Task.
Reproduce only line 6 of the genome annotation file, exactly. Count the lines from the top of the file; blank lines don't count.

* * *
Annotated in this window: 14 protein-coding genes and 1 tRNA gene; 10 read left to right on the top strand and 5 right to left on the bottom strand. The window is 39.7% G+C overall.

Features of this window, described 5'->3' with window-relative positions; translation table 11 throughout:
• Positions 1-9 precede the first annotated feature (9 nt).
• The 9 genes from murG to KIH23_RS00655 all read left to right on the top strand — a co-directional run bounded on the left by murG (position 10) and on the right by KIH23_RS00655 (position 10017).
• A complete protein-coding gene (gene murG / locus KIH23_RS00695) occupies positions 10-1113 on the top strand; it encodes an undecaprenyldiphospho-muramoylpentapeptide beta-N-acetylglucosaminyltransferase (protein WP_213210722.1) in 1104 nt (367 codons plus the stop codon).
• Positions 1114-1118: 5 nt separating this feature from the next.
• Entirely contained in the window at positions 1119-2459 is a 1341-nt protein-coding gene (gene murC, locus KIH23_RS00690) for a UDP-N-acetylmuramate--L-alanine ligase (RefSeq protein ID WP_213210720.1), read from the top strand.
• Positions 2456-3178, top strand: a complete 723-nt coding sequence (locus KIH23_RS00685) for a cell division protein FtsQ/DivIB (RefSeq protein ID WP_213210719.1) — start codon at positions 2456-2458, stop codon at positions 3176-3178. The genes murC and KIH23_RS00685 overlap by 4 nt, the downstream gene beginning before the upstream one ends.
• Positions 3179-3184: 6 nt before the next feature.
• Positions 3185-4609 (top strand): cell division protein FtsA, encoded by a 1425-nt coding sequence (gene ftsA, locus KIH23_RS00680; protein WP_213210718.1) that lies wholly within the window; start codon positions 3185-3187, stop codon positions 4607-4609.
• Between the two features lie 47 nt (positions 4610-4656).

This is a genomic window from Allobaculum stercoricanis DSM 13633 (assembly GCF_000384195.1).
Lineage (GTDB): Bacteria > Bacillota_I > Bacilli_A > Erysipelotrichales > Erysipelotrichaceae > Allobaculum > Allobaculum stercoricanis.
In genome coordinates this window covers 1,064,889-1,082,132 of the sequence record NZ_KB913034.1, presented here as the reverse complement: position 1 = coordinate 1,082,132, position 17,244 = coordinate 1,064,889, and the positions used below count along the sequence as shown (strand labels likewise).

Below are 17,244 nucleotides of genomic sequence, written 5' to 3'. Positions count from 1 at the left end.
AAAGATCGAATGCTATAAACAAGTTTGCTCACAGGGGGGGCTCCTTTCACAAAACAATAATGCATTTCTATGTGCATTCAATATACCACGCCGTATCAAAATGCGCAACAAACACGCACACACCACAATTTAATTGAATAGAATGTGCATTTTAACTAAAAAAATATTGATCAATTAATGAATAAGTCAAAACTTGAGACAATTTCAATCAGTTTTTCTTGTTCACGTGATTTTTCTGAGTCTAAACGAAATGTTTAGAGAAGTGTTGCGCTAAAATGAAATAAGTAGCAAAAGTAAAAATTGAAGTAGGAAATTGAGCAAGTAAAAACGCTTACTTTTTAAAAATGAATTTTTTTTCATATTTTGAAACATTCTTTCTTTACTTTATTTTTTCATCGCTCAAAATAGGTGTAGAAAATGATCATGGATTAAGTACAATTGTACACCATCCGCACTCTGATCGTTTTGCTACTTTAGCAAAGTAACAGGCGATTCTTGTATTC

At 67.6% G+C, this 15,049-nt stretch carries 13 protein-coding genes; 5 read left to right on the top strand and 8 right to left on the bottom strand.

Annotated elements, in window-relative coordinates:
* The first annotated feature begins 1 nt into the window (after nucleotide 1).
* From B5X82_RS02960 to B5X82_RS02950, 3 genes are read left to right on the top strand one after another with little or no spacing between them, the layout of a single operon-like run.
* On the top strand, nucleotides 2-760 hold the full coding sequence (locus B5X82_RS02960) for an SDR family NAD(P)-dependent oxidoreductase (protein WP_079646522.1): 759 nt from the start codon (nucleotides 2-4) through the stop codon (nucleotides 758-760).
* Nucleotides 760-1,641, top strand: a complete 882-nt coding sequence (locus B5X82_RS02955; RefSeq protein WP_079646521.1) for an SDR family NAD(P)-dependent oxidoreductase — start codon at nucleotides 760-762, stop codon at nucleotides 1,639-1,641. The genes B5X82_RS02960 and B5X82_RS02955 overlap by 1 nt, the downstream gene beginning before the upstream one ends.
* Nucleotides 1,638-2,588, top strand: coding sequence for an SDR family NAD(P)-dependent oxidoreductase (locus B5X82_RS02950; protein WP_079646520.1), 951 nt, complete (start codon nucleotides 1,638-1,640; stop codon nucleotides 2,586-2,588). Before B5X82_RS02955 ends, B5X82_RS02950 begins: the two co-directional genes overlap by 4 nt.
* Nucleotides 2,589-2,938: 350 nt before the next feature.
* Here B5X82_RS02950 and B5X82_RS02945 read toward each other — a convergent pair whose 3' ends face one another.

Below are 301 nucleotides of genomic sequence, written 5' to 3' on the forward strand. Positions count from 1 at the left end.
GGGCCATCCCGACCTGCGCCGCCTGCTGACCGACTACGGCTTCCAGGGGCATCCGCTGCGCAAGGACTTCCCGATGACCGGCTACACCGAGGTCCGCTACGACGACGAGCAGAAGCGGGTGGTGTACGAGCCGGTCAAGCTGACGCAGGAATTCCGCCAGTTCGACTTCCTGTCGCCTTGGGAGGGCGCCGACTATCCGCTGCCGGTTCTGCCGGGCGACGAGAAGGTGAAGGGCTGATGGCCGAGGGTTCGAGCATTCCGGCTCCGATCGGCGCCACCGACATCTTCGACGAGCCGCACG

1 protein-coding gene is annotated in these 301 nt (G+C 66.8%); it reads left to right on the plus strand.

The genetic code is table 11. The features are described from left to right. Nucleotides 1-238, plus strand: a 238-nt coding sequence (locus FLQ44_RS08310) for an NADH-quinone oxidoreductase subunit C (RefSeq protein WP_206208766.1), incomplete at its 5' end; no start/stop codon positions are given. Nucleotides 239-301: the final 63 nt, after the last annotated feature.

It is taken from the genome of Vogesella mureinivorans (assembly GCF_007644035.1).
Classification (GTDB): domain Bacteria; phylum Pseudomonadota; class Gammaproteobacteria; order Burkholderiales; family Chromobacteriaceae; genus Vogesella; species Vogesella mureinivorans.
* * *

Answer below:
• Positions 1114-1118: 5 nt separating this feature from the next.